Review Exercises

1. Discuss the relationship of DNA, genes, chromosomes, and the genome.

2. Discuss the origin of the 46 chromosomes in a human zygote.

3. Define homologous chromosomes.

4. Distinguish between

• homozygote and heterozygote

• autosome and sex chromosome

• mutant and wild-type

• phenotype and genotype

• incomplete dominance and codominance

• haploid and diploid

• penetrance and expressivity

• germline and nongermline gene therapy

5. Explain how a gene can have many alleles.

6. Describe how cystic fibrosis is pleiotropic.

7. Explain why the frequency distributions of different complex traits give very similar bell curves.

8. Describe how the environment can influence gene expression.

9. Explain how genes and chromosomes determine gender.

10. Explain why Y-linked genes are passed only from fathers to sons.

11. Explain why the inheritance pattern of X-linked traits differs in males and females.

12. Explain why a male cannot inherit an X-linked trait from his father.

13. Explain why X-linked dominant traits are not seen in males.

14. Discuss how a sex-limited trait and a sex-influenced trait differ from an X-linked trait.

15. Explain how an individual with an extra set of chromosomes arises.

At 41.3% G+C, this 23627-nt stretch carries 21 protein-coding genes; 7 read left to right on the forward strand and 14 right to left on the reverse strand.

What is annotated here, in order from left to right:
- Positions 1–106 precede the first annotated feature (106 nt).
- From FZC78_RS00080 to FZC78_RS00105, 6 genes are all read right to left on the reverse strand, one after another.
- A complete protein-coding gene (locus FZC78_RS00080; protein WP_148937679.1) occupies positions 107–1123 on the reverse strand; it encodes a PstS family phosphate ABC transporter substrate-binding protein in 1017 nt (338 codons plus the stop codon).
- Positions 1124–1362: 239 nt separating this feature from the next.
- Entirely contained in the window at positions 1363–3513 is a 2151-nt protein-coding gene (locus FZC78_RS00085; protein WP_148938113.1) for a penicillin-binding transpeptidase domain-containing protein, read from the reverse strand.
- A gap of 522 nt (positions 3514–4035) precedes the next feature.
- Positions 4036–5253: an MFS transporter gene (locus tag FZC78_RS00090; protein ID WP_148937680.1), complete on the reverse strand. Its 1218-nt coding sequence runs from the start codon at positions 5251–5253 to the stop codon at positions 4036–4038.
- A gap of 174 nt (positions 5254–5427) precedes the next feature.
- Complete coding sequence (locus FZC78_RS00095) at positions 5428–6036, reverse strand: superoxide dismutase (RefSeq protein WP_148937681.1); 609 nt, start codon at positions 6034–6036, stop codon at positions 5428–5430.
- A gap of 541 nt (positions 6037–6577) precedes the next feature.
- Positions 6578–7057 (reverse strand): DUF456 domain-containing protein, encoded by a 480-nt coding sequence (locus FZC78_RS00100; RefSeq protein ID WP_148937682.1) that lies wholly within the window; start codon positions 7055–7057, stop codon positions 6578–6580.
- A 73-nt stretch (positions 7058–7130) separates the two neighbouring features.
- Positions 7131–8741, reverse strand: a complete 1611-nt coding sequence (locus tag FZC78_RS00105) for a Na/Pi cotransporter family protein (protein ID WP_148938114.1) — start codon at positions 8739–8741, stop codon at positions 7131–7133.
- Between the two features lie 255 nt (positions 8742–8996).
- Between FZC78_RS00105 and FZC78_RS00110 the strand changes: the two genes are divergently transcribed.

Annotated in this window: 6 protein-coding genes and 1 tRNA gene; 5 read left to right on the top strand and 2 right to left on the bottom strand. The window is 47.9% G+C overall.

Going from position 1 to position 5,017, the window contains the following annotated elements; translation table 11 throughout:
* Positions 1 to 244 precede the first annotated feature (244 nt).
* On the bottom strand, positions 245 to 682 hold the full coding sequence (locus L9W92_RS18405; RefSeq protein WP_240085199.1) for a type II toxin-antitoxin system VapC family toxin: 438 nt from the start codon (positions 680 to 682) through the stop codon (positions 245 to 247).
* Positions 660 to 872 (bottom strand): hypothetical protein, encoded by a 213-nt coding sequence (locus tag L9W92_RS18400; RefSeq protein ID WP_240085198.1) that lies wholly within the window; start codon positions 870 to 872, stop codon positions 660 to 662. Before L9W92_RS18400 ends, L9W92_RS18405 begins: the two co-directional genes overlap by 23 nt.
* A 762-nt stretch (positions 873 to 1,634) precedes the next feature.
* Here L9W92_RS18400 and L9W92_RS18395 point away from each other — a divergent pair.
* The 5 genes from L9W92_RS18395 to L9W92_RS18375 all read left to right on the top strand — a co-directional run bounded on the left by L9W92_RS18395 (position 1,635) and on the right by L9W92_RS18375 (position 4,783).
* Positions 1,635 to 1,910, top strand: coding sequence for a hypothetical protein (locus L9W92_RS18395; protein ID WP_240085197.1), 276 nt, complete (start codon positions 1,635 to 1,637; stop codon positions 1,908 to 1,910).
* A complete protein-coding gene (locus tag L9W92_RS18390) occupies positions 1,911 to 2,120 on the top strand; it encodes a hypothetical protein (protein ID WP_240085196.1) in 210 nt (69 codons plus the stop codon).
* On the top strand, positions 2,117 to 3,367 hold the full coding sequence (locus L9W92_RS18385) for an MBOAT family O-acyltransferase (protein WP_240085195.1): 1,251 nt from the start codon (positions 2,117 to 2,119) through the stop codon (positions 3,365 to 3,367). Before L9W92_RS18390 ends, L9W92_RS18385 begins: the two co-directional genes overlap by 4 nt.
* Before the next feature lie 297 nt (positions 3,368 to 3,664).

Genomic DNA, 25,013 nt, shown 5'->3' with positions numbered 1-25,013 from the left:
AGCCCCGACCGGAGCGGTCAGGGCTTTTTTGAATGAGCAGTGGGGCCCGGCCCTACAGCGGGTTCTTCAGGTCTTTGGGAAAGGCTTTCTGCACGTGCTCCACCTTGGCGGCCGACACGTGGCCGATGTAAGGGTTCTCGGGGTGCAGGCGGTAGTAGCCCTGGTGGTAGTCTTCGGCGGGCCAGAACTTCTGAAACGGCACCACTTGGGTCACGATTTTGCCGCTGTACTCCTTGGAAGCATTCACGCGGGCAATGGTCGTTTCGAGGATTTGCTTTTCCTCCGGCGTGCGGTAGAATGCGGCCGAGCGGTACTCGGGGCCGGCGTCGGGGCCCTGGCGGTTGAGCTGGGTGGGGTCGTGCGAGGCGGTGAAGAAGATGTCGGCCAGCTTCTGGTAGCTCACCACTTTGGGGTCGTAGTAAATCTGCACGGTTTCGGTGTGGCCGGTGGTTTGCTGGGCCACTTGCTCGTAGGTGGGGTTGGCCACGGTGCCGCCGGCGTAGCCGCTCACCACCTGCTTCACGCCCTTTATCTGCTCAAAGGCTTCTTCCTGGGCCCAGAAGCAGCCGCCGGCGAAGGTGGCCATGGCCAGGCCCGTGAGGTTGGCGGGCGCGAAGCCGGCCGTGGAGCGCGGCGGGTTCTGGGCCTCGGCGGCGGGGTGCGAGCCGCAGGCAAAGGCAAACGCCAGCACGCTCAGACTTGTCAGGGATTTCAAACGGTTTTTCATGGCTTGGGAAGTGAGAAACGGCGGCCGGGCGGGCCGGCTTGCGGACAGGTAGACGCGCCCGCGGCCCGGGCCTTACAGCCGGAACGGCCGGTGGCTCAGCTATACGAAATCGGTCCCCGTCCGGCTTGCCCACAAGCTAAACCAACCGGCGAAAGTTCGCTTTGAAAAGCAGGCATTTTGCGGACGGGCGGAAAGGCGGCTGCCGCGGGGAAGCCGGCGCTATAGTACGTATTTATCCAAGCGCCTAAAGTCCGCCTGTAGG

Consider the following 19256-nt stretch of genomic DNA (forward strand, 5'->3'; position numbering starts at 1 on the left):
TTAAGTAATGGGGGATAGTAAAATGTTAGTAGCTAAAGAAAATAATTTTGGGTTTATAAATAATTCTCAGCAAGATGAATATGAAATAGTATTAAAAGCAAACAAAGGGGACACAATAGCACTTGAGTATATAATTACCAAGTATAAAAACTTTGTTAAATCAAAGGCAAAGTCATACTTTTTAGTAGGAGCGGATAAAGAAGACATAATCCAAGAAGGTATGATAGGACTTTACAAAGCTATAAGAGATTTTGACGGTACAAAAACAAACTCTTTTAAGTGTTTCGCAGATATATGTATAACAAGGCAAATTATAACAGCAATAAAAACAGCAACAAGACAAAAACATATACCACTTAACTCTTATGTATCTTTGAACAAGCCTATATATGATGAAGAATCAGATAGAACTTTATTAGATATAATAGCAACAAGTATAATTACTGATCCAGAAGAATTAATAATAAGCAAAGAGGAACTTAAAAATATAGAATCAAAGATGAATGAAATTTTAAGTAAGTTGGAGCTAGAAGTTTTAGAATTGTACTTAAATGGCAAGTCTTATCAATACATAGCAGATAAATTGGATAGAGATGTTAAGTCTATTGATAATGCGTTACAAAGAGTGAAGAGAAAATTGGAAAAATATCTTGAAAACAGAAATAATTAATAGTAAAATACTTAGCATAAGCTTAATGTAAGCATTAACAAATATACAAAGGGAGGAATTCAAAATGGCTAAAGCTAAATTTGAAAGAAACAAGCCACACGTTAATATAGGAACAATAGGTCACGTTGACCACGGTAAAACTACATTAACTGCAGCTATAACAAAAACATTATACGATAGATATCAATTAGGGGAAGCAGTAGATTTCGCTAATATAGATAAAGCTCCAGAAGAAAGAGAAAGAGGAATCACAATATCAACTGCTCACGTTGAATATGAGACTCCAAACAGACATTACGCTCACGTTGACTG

16. Explain how nondisjunction leads to aneuploidy.

17. Distinguish among four types of prenatal diagnostic tests.

18. Describe why heritable gene therapy is impractical in humans.

19. Explain how nonheritable gene therapy is being attempted in various human tissues.

Human Cadavers

I The following set of illustrations includes sagittal sections, transverse sections, and regional dissections of human cadavers. These photographs will help you visualize the spatial and proportional relationships between the major anatomic structures of actual specimens. The photographs can also serve as the basis for a review of the information you have gained from your study of the human organism.

Essentials of Human Physiology

Essentials of Human Physiology

This ebook provides an introductory explanation of the workings of the human body, with an effort to draw connections between the body systems and explain their interdependencies. A framework for the book is homeostasis and how the body maintains balance within each system. This is intended as a first introduction to physiology for a college-level course.

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